Tag Archives: Domaine Dupeuble

Mini-reviews 128: Cleaning out the wine closet, but not finding much to drink

wine closet

I could have sworn there was something interesting to drink in here.

Reviews of wines that don’t need their own post, but are worth noting for one reason or another. Look for it on the fourth Friday of each month. This month: Cleaning out the wine closet at the end of the year, but not finding much to drink

Domaine Dupeuble Beaujolais Nouveau 2019 ($15, purchased, 12.5%): This French red is about as good as nouveau gets this days — soft and berryish. But the regular Dupeuble is much better and not that much more expensive. Imported by Kermit Lynch

Caldora Montepulciano d’Abruzzo 2017 ($12, sample, 13%): The Montepulciano d’Abruzzo region in Italy produces sound, value-driven red wines. This is not unpleasant, with some cherry fruit, but it is also a little green and rough, almost old-fashioned. There are better made examples of this kind of wine. Imported by Gonzalez Bypass

Flat Top Hills Cabernet Sauvignon 2017 ($15, purchased, 13.5%): Premiumization run amuck — $8 or $9 worth of a California red (some cabernet tannins and black fruit) but that looks and smells like it went through intensive winemaking to goose up the price.

Kin & Cascadia Pinot Noir 2017 ($15, purchased, 13.5%):  A pleasant, Oregon pinot noir that tastes like it came from Oregon (some brambly berry fruit, a hint of spice). But it costs $15 because that’s what entry level pinot noir costs these days.

Wine of the week: Domaine Dupeuble Beaujolais 2016

Domaine DupeubleThe Domaine Dupeuble Beaujolais reminds us wine doesn’t have to be pumped full of sugar or sieved through a focus group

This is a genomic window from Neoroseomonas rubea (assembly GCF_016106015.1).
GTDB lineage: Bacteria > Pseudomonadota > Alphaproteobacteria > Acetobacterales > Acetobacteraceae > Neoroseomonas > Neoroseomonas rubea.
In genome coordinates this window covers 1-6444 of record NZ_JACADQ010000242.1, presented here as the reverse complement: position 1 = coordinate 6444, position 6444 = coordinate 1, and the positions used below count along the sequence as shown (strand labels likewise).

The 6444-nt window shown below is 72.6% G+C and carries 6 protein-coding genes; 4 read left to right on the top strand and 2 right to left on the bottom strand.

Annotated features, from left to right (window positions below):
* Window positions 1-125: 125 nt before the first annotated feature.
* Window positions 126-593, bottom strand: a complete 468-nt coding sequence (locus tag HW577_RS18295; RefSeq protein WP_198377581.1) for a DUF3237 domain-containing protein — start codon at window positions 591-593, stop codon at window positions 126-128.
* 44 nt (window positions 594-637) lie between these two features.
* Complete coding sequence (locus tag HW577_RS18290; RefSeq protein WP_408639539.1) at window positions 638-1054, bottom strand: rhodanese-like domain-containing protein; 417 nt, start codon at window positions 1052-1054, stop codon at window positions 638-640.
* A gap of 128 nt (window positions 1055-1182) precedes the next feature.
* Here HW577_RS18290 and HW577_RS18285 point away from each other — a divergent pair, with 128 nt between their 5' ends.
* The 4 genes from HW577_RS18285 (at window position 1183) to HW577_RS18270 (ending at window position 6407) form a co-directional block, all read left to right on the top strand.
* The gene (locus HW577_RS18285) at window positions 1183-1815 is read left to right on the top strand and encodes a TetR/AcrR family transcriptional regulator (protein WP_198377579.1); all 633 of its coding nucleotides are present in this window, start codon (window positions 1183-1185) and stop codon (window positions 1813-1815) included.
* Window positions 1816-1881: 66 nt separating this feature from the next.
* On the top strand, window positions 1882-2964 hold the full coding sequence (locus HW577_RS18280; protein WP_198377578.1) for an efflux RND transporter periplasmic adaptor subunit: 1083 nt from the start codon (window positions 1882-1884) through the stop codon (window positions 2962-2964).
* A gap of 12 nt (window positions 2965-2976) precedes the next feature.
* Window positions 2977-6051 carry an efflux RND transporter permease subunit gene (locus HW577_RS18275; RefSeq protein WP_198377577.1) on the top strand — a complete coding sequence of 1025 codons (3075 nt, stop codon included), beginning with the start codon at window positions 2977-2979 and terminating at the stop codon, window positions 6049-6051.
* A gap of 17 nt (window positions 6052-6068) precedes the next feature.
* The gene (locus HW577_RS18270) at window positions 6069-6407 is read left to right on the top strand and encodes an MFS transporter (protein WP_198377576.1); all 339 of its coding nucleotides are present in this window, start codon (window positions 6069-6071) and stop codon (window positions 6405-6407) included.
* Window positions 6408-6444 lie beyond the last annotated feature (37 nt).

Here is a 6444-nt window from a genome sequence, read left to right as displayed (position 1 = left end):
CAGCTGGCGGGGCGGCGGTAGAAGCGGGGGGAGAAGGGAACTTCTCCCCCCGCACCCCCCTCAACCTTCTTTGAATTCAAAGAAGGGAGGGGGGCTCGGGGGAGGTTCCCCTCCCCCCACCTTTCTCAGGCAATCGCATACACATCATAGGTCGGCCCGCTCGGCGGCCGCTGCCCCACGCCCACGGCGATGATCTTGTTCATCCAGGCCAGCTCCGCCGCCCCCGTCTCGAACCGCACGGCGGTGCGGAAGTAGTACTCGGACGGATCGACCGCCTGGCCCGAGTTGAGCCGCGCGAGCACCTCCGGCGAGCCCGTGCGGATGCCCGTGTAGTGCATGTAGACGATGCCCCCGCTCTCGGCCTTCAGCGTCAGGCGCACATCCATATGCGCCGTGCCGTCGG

A long time ago, in what seems like a galaxy far, far away, we drank Beaujolais. The French red was cheap, tasted like wine, and was usually well made at time when it was difficult to find well-made cheap wine. Today, Beaujolais is mostly forgotten, shunted aside in favor of cute labels, bundles of sugar, and focus groups. But after drinking the Domaine Dupeuble, I want my Beaujolais back.

The Domaine Dupeuble ($15, purchased, 13.5%) is everything a weeknight wine should be – clean, fresh, enjoyable, and food friendly. Look for soft berry fruit with a hint of spice and incredibly subtle tannins. But, somehow, it also has an earthiness and heft that requires food.

Yes, it’s a simple wine, but Beaujolais is supposed to be simple. Otherwise, it would be Grand Cru red Burgundy, made with pinot noir and not gamay, and cost hundreds of dollars. Or, to quote the wine’s importer, the legendary Kermit Lynch: “Multi-layered layers of sublime simplicity. …”

And yes, I would prefer to spend less than $15 for a weeknight wine. But given the junk that is out there these days – soon to be the subject of a long and detailed rant – spending $15 every once in a while keeps me from throwing my keyboard at the office window and screaming like Charlton Heston at the end of “Planet of the Apes.”

Highly recommended. Chill this a little as summer ends, and drink it on the porch by itself or with almost anything you can think of for dinner. Sip slowly, close your eyes, and enjoy.

Imported by Kermit Lynch